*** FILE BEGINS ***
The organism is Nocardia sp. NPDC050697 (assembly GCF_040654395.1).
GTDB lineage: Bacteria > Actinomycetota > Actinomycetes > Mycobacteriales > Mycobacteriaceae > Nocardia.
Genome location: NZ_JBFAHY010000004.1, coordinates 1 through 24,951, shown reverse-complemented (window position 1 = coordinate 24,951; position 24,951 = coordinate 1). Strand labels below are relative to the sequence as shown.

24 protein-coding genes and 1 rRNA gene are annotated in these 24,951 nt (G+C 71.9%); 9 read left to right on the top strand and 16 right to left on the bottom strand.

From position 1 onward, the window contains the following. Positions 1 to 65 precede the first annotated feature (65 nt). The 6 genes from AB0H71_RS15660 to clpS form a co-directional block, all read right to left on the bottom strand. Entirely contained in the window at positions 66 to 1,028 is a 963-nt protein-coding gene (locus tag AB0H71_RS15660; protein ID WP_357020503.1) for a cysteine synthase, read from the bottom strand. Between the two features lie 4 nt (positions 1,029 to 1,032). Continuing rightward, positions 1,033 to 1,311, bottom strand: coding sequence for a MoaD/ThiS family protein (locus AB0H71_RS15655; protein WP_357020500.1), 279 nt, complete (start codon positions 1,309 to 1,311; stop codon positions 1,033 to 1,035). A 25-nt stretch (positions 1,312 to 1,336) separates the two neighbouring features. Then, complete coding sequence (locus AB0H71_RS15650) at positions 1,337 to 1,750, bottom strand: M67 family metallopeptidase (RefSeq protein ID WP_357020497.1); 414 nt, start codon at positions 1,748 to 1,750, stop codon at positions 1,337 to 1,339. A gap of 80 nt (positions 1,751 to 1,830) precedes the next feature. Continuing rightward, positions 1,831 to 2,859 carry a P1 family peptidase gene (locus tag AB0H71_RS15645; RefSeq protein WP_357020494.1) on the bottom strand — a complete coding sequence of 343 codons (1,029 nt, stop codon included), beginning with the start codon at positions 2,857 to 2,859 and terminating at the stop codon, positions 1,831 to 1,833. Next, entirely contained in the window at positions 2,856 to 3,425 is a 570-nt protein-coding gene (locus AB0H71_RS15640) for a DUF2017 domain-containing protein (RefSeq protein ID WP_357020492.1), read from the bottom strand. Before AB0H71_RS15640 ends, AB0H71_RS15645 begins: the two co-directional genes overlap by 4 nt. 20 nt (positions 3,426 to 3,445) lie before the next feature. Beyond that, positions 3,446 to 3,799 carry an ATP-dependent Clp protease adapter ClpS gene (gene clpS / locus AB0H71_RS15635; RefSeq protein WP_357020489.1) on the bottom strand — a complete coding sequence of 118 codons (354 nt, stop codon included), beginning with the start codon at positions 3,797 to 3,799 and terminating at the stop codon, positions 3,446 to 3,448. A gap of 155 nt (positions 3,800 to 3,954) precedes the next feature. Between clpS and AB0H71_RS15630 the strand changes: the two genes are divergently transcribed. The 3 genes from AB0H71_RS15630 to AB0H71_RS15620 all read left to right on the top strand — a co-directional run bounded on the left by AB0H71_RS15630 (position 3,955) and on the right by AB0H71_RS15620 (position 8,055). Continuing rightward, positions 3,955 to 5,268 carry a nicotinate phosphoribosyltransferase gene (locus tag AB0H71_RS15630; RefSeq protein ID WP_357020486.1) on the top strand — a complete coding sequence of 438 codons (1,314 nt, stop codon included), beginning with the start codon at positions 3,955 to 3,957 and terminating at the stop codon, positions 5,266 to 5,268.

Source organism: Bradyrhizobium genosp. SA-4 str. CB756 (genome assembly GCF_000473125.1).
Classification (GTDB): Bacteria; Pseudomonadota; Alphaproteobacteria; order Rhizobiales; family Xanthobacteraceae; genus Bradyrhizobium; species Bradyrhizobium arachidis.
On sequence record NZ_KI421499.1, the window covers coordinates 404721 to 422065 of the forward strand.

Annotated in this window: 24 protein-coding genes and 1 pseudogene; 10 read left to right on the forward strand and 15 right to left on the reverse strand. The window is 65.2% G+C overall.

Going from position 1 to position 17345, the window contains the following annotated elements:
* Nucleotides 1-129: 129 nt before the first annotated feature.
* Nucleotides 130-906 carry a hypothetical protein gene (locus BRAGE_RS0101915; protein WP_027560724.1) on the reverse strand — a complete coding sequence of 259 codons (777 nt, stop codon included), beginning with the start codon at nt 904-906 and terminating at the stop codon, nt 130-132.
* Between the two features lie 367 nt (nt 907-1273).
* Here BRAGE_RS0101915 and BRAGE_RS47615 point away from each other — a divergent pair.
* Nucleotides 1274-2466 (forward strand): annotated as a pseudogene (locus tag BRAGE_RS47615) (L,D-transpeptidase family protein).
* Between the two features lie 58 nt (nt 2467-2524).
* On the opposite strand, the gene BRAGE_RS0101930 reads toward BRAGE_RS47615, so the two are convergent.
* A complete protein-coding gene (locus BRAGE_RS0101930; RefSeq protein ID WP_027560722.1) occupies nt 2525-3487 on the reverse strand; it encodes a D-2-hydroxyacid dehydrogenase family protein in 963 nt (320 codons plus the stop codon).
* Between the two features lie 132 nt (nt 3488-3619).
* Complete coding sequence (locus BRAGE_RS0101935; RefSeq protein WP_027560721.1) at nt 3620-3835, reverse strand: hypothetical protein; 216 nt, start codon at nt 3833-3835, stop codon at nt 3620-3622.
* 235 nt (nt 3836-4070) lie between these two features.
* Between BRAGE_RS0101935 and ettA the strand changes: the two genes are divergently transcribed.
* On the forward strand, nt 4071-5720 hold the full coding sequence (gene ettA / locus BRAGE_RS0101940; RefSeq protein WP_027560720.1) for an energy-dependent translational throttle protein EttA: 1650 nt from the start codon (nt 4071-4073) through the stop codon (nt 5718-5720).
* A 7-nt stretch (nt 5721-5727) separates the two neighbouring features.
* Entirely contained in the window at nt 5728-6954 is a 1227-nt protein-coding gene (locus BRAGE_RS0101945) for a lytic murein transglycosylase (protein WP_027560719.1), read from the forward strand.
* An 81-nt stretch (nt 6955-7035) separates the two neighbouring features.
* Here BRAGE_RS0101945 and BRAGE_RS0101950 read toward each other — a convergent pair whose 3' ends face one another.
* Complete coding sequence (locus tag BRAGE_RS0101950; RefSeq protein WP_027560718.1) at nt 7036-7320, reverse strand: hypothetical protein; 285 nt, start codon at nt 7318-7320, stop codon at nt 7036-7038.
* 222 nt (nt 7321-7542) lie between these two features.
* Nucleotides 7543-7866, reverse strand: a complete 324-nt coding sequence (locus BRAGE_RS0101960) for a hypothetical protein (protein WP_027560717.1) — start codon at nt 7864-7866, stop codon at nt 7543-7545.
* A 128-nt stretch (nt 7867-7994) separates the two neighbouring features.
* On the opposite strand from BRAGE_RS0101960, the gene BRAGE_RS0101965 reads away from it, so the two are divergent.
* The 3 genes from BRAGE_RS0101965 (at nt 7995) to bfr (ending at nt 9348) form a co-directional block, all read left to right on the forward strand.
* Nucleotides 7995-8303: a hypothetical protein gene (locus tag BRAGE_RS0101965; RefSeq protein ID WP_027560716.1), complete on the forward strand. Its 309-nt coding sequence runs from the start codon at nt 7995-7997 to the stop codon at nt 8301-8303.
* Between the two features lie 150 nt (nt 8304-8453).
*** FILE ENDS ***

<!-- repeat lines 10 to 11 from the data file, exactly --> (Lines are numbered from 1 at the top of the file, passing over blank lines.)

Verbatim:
Going from position 1 to position 17345, the window contains the following annotated elements:
* Nucleotides 1-129: 129 nt before the first annotated feature.